Mr. Cleaver also began teaching an experimental course at the University of California at Berkeley in fall 1968, which infuriated then-Gov. Ronald Reagan, who declared, ”If Eldridge Cleaver is allowed to teach our children, they may come home one night and slit our throats.”

At the time, Mr. Cleaver regularly referred to Mr. Reagan as Mickey Mouse in his speeches. It is a measure of Mr. Cleaver’s many changes that in 1982 he was booed and hissed by the Yale Afro-American student society for supporting Mr. Reagan.

As tensions between the Panthers and the authorities rose, Mr. Cleaver was caught up in a shootout in April 1968 in which a 17-year-old Panther, Bobby Hutton, was killed and Mr. Cleaver and two policemen were wounded. Facing the revocation of his parole and new charges, Mr. Cleaver jumped a $50,000 bail late that year and fled into exile, first to Cuba and then to a home in Algeria, then a leftist haven.

Mr. Cleaver married Kathleen Neal in 1967, the daughter of Foreign Service officer. She followed him to Algeria, and they had two children, a son, Maceo, and a daughter, Joju. The couple divorced in 1987, and Mrs. Cleaver is now a lawyer and professor.

At first Mr. Cleaver toured Communist countries triumphantly, hailing Kim Il Sung of North Korea, among others. But disillusion set in, and there was increasing friction between the Algerian Government and Mr. Cleaver’s entourage. There was an internal struggle between Mr. Cleaver and Mr. Newton, too, and Mr. Cleaver broke with the Panthers in 1971.

Spiritual Awakening And Surrender to F.B.I. ~ The family moved to France. There, Mr. Cleaver said, contemplating suicide one night with a gun in his hand, he suddenly had a vision in which his old Marxist heroes disappeared in smoke and a blinding light led him to Christianity. In 1977, he returned to the United States and surrendered to the F.B.I. under a deal with the Government by which he pleaded guilty to the assault charge stemming from the shootout. Charges of attempted murder were dropped, and he was sentenced to 1,200 hours of community service.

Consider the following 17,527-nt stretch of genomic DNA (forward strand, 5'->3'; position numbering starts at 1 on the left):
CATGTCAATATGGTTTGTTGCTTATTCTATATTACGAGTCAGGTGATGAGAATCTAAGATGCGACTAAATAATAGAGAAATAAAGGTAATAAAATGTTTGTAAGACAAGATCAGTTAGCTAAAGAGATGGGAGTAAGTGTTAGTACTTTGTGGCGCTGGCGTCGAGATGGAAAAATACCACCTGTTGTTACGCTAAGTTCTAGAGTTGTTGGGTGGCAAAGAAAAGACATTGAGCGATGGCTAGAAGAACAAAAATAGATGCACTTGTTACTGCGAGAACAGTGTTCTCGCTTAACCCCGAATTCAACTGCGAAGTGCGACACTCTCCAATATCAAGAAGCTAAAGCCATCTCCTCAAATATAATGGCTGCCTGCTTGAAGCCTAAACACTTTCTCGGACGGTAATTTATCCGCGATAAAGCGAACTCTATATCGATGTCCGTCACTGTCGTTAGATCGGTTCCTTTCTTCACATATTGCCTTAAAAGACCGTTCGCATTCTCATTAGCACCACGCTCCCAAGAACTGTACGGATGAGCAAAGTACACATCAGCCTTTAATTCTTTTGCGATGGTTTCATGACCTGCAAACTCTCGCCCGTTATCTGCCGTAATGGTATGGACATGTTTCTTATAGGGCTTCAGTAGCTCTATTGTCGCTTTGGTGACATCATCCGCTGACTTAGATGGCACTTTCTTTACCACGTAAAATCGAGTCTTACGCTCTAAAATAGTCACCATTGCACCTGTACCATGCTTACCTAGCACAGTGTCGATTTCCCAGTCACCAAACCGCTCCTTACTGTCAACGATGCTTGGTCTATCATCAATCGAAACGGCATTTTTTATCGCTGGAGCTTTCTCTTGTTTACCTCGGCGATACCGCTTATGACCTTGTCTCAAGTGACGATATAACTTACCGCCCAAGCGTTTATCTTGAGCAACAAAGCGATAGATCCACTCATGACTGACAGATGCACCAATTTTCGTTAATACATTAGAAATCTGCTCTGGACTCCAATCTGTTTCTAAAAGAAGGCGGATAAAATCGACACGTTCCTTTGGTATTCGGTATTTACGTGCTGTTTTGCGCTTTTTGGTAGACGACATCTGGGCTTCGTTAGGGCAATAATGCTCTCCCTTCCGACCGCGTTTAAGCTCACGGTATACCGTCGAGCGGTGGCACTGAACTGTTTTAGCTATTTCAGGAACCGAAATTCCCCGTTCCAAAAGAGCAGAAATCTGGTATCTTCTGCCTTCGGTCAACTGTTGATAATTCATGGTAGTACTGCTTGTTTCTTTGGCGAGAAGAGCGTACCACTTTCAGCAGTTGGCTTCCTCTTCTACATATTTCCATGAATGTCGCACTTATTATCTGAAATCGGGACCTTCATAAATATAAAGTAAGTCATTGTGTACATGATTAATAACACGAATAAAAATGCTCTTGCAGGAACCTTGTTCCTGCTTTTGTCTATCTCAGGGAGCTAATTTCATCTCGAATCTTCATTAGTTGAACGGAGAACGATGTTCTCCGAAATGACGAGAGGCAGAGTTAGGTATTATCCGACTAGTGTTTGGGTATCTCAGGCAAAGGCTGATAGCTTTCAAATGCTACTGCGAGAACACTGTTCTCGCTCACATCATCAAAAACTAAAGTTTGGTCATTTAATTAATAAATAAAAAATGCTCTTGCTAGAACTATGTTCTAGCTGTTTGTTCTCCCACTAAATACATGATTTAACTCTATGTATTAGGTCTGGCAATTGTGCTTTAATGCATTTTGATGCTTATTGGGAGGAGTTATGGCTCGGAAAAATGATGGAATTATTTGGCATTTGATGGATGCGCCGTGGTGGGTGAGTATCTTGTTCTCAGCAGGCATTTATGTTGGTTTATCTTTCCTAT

But, Mrs. Cleaver said in a 1994 interview with The San Francisco Chronicle, ”he came back a very unhealthy person, unhealthy mentally, and I don’t think he’s ever quite recovered. He became a profoundly disappointed and ultimately disoriented person.”

Mr. Cleaver drifted in his enthusiasms. He opened a boutique for the trousers he created featuring what he called the Cleaver sleeve. He embraced various religions. He ran a recycling business for a while, but other recyclers accused him of stealing their garbage. He was treated for addiction to crack cocaine in 1990. A crack charge two years later was dropped because of an illegal search, but in 1994 Berkeley police found him staggering about with a severe, never fully explained, head injury and a rock of crack in his pocket. He proclaimed himself a conservative and ran, unsuccessfully, for various local offices as a Republican.

His political turnabout was such that, in the 1980’s, he demanded that the Berkeley City Council begin its meetings with the Pledge of Allegiance, a practice they had abandoned years before.  ”Shut up, Eldridge,” Mayor Gus Newport told the man who had once been the fiercest emblem of 1960’s radicalism. ”Shut up or we’ll have you removed.”